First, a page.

'When the 'Court finds that on the correct valuation, the plaint is not cognizable by it the proper thing to be done is to return the plaint so that it may be presented to the Court having jurisdiction. It will be for the Court having jurisdiction to entertain the plaint, to consider whether proper court fee has been paid and if not paid, to proceed in accordance with the power conferred upon it by law for that purpose. If a Court finds that it has no jurisdiction, then to say that it has jurisdiction to ask the plaintiff to amend his valuation with a view to direct him to pay additional court fee and then return the plaint, would seem to suggest that a Court not having jurisdiction has got jurisdiction to do something which is prima facie the duty and function of the proper Court.

It is difficult to understand how this decision of the Madras High Court was an appropriate one for reference in the present case. The trial court had called upon the plaintiff to pay court fee on the valuation determined when it itself had not the jurisdiction to entertain the suit on the correct valuation. Against that background the aforesaid observation was made by their Lordships. In that case on the correct valuation the Court had no jurisdiction to entertain the suit. It was, therefore, improper for the trial court to call upon the plaintiff to pay the additional court fee before the plaint was returned for presentation in the proper court.

In the case reported in AIR 1978 Gal 133 (supra), the Wakf Commissioner had appointed defendants 1 to 6 therein as Co-Mutwalis along with the plaintiff in respect of the wakf property. The plaintiff prayed for a declaration that the order of the Commissioner was bad and invalid and the defendants had no right, title or interest in the wakf property and for mandatory injunction. It was contended on behalf of the defendants that the Court had no territorial jurisdiction. The question was decided preliminarily and the trial court held against the plaintiff and directed return of the plaint. In appeal it was contended that if it was held that the court had no jurisdiction, the property being situate beyond the court's territorial jurisdiction, the plaintiff might be given an opportunity to amend the plaint by confining the relief to a challenge of the order only and deleting the rest. In such circumstances, the court held:--'........ .where the court inherently lacks jurisdiction to entertain the suit it cannot make any order for amendment to bring the suit within its jurisdiction......'

This case is distinghishable on facts and is not an authority for the present case,

4. I regret to observe that the learned Subordinate Judge was not properly advised at the Bar. There is a direct authority of our High Court in the case of Kurupa Naik v. Bhagaban Naik ((1968) 34 Cut LT 1195): (AIR 1968 Ori 181). The principle as summarised in the placitum is 'Amendment adopting valuation of relief for injunction the same as value for jurisdiction according to Section 8 of the Suits Valuation Act, can be allowed even if such amendment oust the jurisdiction Court which must return the plaint to be filed in court having jurisdiction.'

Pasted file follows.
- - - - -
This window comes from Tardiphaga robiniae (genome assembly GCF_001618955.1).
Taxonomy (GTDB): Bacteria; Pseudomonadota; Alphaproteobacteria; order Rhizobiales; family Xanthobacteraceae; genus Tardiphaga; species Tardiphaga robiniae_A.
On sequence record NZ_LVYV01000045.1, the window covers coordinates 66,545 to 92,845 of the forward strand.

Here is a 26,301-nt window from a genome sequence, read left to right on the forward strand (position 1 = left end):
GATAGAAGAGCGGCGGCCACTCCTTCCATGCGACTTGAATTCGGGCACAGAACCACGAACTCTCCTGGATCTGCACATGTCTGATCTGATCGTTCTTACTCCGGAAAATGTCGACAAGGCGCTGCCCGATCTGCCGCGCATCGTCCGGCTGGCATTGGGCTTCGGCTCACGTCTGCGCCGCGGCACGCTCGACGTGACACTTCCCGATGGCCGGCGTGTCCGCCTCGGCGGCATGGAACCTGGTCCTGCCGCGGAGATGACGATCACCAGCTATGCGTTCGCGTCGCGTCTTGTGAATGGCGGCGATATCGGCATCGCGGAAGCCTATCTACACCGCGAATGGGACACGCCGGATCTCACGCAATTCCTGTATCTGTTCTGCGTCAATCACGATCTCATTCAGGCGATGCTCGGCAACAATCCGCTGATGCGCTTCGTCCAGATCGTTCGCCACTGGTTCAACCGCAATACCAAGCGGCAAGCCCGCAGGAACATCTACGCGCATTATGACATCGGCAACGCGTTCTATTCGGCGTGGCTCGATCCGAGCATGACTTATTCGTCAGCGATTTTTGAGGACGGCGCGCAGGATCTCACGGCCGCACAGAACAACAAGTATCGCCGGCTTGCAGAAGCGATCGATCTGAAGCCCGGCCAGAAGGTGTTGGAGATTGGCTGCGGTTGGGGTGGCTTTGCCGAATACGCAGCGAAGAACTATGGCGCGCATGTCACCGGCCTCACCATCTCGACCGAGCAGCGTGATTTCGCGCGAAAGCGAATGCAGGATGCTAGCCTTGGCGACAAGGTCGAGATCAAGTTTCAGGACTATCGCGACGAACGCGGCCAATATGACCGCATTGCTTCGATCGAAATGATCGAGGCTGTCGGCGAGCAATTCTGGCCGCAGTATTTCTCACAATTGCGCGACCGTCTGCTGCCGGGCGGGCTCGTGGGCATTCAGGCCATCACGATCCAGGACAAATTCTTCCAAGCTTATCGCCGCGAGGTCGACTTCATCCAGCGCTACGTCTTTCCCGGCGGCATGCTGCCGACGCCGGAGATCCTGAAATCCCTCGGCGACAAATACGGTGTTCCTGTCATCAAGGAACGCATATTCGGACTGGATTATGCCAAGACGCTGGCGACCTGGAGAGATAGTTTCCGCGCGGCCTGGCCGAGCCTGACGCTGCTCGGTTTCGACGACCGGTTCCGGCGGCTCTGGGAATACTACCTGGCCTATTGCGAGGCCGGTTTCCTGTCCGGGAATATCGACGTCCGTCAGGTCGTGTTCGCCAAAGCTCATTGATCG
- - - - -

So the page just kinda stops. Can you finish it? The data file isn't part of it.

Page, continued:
Reference may also be made to the case Patel Construction & Co. at Bombay v. Shah Raichand Maulak (AIR 1973 Guj 283). In the well reasoned judgment Justice Mehta after analysis of the various relevant provisions of the Code of Civil' Procedure said:

'Where the effect of the amendment would be to oust the jurisdiction of the Court, which it originally had, the proper course is to allow the amendment and then return the amended plaint for presentation to the proper Court. To reject the application for amendment on the ground that the amendment would take the suit out of the pecuniary jurisdiction of the Court is not in consonance with the spirit of Order 6, Rule 17 nor is it open to the court to return the plaint along with the application for amendment to be filed in the proper court.'

His Lordship after discussing the various alternatives open when an amendment is sought in such a manner that allowing the same would oust the jurisdiction of the Court in which the suit was initially filed made observations quoted above. The same view is also taken in the case of T. K. Sreedharan v. P. S. Job (AIR 1969 Ker 75) and in the case of M. Allaud-din v. P. S. Lakshminarayanan (AIR 1970 Mad 247):--

I am sure if the aforesaid decision had been cited before him, the learned Subordinate Judge would not have held.

'The learned Munsif had no jurisdiction to allow the amendment. The amendment thus allowed is neither proper nor correct because the learned Munsif had no pecuniary jurisdiction to entertain the suit of that valuation.'

5. I would, therefore, set aside the judgment passed by the learned Subordinate Judge and restore that of the learned Munsif. The plaint be returned for presentation in the proper court. As opposite parties did not enter appearance, there would be no order as to posts.